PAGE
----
In this case, the child had several known risk factors for worm infestation, yet he was never taken to a clinic for deworming. It is important to consider distance to the nearest treatment facility, which was ~200 km. The relative lack of resources in this patient’s case likely contributed to failed adherence to antenatally early deworming program and lack of timely diagnosis leading to detrimental complications of intestinal obstruction and severe anemia.

In Tanzania, children are entitled to receive necessary supplements and other interventions such as routine vaccines. Due to factors like remote populations, lack of community awareness and constant movements of family in search for animal pastures, certain children miss the opportunity to utilize their basic right of health care. The government of Tanzania attempts to address these barriers by offering mass treatment via mobile treatment camps; however, this temporary measure does not necessarily reach all infected population. Knowing how remote populations and special groups of people can most effectively be treated with deworming therapy is an important strategy to prevent occurrences of severe A. lumbricoides sequelae in Tanzania.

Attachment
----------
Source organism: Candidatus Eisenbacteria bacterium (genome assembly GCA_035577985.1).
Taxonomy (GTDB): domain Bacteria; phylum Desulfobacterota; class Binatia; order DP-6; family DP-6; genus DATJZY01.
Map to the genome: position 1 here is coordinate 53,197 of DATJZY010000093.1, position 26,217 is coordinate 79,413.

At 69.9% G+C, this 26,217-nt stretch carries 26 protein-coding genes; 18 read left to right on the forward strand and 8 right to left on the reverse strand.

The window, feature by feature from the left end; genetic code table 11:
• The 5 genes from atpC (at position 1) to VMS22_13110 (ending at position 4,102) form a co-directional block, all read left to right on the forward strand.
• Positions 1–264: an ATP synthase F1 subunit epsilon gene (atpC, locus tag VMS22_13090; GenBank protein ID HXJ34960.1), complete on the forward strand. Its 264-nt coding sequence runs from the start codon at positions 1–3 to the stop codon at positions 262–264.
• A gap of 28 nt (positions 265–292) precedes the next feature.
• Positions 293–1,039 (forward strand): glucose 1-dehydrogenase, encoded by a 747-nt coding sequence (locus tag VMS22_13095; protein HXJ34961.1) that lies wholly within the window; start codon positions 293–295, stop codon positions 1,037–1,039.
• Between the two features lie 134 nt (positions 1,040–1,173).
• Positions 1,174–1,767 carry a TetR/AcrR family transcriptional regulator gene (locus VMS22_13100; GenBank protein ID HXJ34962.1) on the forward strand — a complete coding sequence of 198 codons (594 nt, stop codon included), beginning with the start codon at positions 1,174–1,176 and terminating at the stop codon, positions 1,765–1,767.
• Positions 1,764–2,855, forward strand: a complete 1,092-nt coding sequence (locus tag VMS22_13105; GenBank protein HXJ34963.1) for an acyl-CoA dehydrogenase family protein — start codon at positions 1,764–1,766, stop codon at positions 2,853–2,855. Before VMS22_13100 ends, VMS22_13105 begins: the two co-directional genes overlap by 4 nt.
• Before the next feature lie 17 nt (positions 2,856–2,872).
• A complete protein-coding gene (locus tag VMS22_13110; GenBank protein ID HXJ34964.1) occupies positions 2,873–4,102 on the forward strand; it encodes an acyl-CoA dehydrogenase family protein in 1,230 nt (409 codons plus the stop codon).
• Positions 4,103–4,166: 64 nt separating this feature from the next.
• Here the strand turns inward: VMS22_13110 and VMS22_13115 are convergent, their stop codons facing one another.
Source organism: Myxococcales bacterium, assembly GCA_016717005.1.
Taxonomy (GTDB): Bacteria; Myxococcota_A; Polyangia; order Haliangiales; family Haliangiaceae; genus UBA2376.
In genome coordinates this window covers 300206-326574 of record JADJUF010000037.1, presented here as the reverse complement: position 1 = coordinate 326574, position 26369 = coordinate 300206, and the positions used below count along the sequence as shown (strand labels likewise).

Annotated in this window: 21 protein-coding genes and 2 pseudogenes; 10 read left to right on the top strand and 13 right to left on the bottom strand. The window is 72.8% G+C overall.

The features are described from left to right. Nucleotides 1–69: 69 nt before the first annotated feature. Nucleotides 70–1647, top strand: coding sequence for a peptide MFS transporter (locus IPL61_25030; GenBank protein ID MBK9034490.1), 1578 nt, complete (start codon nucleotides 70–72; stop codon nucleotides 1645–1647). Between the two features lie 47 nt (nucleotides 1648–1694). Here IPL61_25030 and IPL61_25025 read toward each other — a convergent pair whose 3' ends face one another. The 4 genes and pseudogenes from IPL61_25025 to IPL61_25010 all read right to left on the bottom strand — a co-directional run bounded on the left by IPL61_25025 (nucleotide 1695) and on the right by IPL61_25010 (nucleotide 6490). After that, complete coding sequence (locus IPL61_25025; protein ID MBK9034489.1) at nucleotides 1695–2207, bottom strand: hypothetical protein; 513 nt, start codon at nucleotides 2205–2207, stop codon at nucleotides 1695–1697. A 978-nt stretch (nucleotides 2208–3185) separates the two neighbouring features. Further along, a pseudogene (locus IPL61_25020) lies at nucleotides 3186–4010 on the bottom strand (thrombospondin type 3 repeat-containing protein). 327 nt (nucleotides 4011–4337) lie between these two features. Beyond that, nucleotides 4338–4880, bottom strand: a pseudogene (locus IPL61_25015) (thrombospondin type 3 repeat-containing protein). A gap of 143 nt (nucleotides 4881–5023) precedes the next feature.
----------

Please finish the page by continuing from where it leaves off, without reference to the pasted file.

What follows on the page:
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https://www.researchpad.co/tools/openurl?pubtype=article&doi=10.1093/jscr/rjaa096&title=Missed opportunity of deworming a Maasai boy from nomadic family leading to life threatening intestinal obstruction&author=Jeremia J Pyuza,Alice A Andongolile,Christain E Issangya,David Msuya,James J Yahaya,Elichilia R Shao,Alex R Mremi,&keyword=&subject=AcademicSubjects/MED00910,Jscrep/0120,Case Report,